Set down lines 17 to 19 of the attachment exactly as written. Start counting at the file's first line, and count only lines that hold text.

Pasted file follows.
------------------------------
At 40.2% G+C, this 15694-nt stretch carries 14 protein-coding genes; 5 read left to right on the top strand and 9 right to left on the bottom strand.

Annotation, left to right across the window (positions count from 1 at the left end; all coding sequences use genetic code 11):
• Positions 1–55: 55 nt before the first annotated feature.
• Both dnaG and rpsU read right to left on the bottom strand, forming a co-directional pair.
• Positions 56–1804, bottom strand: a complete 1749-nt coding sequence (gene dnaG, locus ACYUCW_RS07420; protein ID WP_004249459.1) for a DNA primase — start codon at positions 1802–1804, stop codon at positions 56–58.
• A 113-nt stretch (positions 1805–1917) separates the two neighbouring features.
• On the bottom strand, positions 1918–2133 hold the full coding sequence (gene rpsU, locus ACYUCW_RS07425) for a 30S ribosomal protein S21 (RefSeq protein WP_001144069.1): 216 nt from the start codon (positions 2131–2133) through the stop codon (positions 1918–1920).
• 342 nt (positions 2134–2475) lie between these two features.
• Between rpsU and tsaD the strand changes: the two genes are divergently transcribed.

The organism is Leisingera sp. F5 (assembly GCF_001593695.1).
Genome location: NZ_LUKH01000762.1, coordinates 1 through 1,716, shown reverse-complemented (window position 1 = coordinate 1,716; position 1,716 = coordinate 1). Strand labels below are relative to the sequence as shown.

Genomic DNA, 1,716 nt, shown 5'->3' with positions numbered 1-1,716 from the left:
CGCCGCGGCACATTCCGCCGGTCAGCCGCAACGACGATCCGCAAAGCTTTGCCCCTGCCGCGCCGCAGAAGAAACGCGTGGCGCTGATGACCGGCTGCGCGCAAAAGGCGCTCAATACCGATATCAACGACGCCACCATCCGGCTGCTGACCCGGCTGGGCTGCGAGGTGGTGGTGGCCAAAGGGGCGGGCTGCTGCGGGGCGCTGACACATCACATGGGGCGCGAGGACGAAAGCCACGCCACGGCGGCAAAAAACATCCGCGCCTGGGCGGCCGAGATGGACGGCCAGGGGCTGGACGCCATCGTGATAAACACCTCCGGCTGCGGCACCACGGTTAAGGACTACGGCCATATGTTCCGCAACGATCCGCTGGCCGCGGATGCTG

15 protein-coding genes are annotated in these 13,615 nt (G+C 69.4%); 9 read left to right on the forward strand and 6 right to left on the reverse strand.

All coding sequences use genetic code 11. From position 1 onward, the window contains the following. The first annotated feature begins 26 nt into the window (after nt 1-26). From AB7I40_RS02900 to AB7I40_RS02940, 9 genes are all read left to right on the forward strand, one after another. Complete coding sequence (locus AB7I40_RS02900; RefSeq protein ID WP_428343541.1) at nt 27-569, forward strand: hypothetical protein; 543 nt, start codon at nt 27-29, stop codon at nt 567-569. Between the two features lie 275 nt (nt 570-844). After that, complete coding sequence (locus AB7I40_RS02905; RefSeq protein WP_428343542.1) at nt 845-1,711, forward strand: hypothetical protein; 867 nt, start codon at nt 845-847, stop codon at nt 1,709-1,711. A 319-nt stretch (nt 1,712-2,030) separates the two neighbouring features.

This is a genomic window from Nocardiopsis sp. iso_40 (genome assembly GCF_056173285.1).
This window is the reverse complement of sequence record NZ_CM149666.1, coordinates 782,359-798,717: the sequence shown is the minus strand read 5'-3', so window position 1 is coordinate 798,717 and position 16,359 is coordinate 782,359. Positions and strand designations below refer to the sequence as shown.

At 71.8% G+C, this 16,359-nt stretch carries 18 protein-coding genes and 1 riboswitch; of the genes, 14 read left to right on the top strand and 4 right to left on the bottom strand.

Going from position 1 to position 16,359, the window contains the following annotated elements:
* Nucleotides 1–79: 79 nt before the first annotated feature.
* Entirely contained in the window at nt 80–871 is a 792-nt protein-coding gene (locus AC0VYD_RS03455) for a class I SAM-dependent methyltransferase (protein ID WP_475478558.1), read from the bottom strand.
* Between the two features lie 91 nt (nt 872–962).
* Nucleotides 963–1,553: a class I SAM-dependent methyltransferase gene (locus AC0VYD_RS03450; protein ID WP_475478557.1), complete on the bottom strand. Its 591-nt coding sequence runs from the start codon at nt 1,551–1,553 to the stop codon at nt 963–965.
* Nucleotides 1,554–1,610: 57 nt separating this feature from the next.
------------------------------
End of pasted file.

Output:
This window is the reverse complement of sequence record NZ_CM149666.1, coordinates 782,359-798,717: the sequence shown is the minus strand read 5'-3', so window position 1 is coordinate 798,717 and position 16,359 is coordinate 782,359. Positions and strand designations below refer to the sequence as shown.

At 71.8% G+C, this 16,359-nt stretch carries 18 protein-coding genes and 1 riboswitch; of the genes, 14 read left to right on the top strand and 4 right to left on the bottom strand.

Going from position 1 to position 16,359, the window contains the following annotated elements: